HTML and CSS Reference
<p>Ran out of coffee, so had orange juice for breakfast.
¬ It was from concentrate.</p>
<p><small>This is copyright by Bruce Sharp. Contact me to
¬ negotiate the movie rights.</small></p>
Diagrammatically, the HTML5 version is shown in Figure 1.5 .
FIGURE 1.5 The HTML5 structure
of our blog.
Why oh why is there no <content> element?
It's easy to see how our hypothetical “jump to nav” shortcut key would work, but a more common require-
ment is to jump straight to the main content area. Some accessibility-minded designers add a “skip links”
link at the very top of the page, to allow screen reader users to bypass navigation items. Yet in HTML5
there is no <content> element to jump to, so how would a screen reader (or search engine) know where
the main content of a page begins?
Actually, it's simple to determine where it is, using what I call the Scooby Doo algorithm. You always know
that the person behind the ghost mask will be the sinister janitor of the disused theme park, simply because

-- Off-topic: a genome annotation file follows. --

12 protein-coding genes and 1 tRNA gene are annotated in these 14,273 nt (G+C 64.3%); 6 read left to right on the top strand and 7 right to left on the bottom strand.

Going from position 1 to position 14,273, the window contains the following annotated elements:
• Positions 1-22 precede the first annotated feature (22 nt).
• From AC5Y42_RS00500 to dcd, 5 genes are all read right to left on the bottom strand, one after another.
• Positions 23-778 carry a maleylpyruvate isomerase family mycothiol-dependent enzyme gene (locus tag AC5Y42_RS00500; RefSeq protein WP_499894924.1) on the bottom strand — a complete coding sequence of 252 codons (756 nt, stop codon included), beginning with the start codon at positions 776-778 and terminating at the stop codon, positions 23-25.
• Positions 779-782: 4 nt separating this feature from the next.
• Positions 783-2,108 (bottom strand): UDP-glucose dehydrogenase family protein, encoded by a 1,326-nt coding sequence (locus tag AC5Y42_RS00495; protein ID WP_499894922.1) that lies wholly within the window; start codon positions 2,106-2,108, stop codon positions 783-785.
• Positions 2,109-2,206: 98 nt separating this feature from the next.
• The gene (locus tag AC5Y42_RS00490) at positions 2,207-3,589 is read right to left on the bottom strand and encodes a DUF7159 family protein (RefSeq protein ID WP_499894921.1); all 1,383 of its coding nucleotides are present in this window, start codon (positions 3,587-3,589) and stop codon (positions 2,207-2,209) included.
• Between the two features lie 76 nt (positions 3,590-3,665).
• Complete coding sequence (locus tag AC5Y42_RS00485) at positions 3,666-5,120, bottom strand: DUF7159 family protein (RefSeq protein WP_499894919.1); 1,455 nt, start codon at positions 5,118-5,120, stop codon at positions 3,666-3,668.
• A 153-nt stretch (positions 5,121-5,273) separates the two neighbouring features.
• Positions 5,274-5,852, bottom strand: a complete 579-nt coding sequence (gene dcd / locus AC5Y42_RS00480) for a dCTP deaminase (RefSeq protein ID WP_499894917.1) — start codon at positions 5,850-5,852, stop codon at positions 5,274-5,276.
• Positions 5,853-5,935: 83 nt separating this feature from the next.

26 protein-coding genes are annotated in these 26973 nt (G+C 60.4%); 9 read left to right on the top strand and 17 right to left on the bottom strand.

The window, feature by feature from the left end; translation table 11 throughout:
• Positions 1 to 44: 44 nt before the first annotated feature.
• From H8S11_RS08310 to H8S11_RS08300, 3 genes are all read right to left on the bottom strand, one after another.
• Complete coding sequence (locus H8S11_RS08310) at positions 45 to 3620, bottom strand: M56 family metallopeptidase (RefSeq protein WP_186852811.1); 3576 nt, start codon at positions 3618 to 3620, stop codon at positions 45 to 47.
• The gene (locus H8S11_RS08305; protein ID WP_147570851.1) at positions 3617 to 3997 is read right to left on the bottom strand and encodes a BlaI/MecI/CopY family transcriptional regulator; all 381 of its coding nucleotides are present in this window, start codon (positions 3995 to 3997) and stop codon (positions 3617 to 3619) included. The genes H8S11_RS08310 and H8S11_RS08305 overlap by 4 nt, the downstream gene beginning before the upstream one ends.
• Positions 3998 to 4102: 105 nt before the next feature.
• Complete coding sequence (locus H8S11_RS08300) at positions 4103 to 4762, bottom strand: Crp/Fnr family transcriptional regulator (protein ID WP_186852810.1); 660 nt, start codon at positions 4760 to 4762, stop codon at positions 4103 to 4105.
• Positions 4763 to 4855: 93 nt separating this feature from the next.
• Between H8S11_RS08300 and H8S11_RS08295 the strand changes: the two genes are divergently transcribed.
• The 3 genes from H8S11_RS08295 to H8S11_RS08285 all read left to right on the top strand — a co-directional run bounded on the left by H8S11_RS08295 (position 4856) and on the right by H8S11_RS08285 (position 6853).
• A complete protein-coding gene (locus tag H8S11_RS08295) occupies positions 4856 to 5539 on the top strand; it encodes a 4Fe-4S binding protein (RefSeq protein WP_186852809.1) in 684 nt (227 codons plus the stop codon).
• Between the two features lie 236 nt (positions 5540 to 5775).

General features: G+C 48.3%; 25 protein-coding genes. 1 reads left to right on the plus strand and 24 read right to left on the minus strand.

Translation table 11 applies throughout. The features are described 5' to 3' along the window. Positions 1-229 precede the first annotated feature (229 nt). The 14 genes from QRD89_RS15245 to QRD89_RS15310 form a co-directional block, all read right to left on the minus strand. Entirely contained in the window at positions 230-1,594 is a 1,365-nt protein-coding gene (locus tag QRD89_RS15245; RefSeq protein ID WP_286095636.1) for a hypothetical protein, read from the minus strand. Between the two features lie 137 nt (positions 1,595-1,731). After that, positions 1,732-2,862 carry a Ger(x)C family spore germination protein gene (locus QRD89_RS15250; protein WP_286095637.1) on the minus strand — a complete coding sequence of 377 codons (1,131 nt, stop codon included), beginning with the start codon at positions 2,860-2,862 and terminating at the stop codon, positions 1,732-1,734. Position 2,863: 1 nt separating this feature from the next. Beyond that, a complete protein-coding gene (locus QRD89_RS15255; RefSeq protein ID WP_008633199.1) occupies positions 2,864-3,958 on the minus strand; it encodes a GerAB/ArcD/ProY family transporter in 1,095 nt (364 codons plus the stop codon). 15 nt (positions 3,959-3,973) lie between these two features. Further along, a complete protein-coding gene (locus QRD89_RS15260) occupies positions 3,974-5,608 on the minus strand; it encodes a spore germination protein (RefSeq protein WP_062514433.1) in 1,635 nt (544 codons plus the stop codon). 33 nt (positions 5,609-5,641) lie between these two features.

he's the only person in the episode who isn't Fred, Daphne, Velma, Shaggy, or Scoobs. Similarly, the first
piece of content that's not in a <header> , <nav> , <aside> , or <footer> is the beginning of the main con-
tent, regardless of whether it's contained in an <article> , a <div> , or whether it is a direct descendent of
the <body> element. If you want a belt-and-braces approach, you can use WAI-ARIA and add role=main to
whatever element wraps your main content (see Chapter 2 for more on WAI-ARIA).
While it might seem counterintuitive that you can mark up the peripheral areas of a page with their own
elements but not the main focus of a page, the content, because it can be easily discovered by excluding
those areas, it's best not to add another element; adding elements to the language isn't “free” for browser
manufacturers as it adds further complexity to test suites and increases risks of regressions.